BALTIMORE, MARYLAND — U.S. District Judge George L. Russell III sentenced Jung Kim, age 52, of Ellicott City, Maryland, to 20 months in prison followed by three years of supervised release, for food stamp and wire fraud in connection with a scheme to illegally redeem food stamp benefits in exchange for cash. Judge Russell also entered an order that Kim forfeit $95,453.50 and pay a restitution of $205,000.
The sentences were announced by U.S. Attorney for the District of Maryland Rod J. Rosenstein; William G. Squires Jr. of the U.S. Department of Agriculture’s Office of Inspector General, Northeast region; and FBI agent Stephen E. Vogt.
Jung Kim owned and operated C&C Market, a convenience store located at 4752 Park Heights Ave. in Baltimore. According to her plea agreement and court documents, the store participated in the Supplemental Nutrition Assistance Program, previously known as the Food Stamp Program. In Maryland, the program provides eligible individuals with an electronic benefit transfer card called the Independence Card, which operates like a debit card. Recipients obtain EBT cards through the state Department of Human Resources, then use the EBT card to purchase approved food items from participating retailers.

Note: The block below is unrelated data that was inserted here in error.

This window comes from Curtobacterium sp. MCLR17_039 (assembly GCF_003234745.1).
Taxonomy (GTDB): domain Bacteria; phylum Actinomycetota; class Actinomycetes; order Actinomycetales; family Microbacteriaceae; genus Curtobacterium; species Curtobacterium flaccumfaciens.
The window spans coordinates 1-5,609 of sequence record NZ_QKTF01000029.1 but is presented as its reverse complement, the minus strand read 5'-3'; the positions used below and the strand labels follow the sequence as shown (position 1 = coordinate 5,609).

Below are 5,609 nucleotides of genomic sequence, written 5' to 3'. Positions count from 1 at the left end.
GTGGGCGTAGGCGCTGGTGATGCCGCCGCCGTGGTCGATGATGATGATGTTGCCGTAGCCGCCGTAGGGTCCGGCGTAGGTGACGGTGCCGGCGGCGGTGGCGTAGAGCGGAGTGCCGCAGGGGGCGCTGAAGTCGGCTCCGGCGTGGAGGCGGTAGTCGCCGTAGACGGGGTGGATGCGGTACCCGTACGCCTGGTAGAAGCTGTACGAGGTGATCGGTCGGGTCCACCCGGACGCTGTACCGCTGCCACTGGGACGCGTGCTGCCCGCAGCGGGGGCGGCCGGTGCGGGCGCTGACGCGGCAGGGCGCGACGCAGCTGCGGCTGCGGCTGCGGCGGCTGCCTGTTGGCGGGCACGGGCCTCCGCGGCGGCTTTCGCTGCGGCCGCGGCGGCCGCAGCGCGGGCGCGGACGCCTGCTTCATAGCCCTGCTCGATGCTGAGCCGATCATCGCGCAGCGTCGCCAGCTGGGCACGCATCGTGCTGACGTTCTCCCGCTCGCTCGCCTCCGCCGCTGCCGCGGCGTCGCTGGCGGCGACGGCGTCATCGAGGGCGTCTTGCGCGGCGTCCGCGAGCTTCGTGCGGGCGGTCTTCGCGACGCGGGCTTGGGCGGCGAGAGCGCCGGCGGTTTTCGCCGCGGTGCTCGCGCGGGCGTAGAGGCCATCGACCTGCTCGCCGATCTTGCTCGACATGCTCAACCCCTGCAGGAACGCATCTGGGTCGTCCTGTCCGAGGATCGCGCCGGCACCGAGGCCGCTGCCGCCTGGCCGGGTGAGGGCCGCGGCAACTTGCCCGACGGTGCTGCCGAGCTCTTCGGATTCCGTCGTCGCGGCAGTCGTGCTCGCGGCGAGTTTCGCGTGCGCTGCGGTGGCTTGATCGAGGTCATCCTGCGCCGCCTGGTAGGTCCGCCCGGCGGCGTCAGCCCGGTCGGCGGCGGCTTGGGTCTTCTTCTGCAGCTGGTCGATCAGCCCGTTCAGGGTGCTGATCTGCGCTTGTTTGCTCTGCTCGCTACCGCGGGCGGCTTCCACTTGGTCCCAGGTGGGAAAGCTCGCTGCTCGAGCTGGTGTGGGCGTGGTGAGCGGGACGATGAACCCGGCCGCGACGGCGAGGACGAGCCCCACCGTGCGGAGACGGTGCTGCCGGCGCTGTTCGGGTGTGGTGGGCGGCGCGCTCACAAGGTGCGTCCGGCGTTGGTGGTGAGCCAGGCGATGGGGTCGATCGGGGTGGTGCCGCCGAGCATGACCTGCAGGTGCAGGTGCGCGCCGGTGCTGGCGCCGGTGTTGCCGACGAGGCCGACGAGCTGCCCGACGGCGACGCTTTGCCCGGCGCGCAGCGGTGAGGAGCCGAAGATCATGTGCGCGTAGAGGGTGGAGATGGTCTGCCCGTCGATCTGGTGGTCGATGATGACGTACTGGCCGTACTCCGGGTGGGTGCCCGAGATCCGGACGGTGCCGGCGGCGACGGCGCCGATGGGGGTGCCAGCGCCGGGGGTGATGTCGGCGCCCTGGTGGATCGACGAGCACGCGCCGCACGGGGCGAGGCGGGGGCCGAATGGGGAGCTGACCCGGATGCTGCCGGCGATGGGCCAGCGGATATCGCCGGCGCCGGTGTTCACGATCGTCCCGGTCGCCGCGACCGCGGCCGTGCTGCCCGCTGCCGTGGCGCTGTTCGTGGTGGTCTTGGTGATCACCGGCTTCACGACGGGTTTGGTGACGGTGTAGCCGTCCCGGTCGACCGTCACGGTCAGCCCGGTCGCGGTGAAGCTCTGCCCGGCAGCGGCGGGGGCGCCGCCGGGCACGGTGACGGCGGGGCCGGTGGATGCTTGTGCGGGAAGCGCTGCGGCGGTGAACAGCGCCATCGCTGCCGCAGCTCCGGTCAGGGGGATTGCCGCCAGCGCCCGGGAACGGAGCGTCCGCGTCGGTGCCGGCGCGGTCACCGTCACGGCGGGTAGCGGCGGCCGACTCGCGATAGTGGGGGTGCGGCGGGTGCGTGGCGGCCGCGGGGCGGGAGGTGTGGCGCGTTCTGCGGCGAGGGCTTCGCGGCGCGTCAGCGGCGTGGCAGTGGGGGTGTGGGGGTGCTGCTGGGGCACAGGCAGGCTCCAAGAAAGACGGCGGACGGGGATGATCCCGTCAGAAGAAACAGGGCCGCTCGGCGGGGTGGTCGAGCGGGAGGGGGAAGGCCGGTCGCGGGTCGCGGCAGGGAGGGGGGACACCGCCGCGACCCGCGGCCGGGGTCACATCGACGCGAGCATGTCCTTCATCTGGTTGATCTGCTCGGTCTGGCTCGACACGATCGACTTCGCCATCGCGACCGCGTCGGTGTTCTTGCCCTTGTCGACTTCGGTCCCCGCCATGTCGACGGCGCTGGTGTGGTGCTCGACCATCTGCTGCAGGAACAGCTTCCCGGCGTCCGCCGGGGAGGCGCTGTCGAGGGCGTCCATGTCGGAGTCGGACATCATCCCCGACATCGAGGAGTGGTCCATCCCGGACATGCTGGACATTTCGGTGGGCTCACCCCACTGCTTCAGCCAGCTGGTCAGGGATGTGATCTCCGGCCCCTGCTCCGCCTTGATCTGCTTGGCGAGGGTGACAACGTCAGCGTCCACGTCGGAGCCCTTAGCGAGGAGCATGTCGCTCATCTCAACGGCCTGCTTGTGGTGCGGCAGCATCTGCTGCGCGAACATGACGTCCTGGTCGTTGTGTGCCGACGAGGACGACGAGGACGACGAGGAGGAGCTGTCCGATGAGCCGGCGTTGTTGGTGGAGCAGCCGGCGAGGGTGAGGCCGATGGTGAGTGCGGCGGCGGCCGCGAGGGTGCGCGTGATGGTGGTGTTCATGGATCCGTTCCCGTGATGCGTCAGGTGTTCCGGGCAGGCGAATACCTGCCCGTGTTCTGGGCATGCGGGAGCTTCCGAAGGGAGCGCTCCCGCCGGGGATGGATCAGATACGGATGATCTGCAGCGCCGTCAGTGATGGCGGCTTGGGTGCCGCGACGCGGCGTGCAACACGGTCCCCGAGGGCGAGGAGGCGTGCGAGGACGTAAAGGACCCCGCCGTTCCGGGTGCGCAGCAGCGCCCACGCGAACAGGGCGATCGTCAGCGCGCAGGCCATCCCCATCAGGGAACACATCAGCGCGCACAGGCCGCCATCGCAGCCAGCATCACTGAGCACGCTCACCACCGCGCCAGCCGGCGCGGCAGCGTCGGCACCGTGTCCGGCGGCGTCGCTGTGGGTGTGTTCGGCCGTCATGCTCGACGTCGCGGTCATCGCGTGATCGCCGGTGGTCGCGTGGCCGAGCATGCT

Jung Kim completed the required government form in January 2005 to become an authorized retailer in the program. Kim received training and instruction regarding the requirements of the food stamp program, including that it was a violation of SNAP regulations to trade cash for SNAP benefits. Nevertheless, from November 2010 through April 2013, Kim routinely exchanged SNAP benefits for cash at less than face value of the EBT benefits, in violation of the food stamp program rules, and kept up to 50 percent of the benefits for herself.
As a result of these unlawful cash transactions, Kim obtained more than $400,000 in payments for food sales that never occurred.
Eight of the 10 convenience store owners or operators who were indicted in September 2013 in connection with schemes to illegally redeem food stamp benefits in exchange for cash have pleaded guilty to food stamp fraud and/or wire fraud. Ahmed Ayedh Al-Jabrati, age 58, a citizen of Yemen residing in Baltimore, was sentenced to two years in prison and ordered to pay restitution of $1.2 million. Amara Cisse, age 50, of Windsor Mill, Maryland, was sentenced to 27 months in prison and ordered to pay restitution of $654,349.24, and his wife, Fanta Keita was sentenced to two months in prison. John Cunningham, age 55, of Baltimore, was sentenced to two years in prison. Retailer Hyung Cho, age 40, was sentenced to 38 months in prison, and his mother Dae Cho, age 67, was sentenced to 18 months in prison. The Chos were also ordered to forfeit $371,439.21 and pay restitution of $1.4 million. Two more retailers were indicted in January 2014.
U.S. Attorney Rosenstein praised USDA’s Office of Inspector General and FBI for their work in the investigation. He expressed appreciation to Secretary Ted Dallas and the Maryland Department of Human Resources, as well as U.S. Citizenship and Immigration Services-Office of Fraud Detection and National Security for their assistance in the investigation.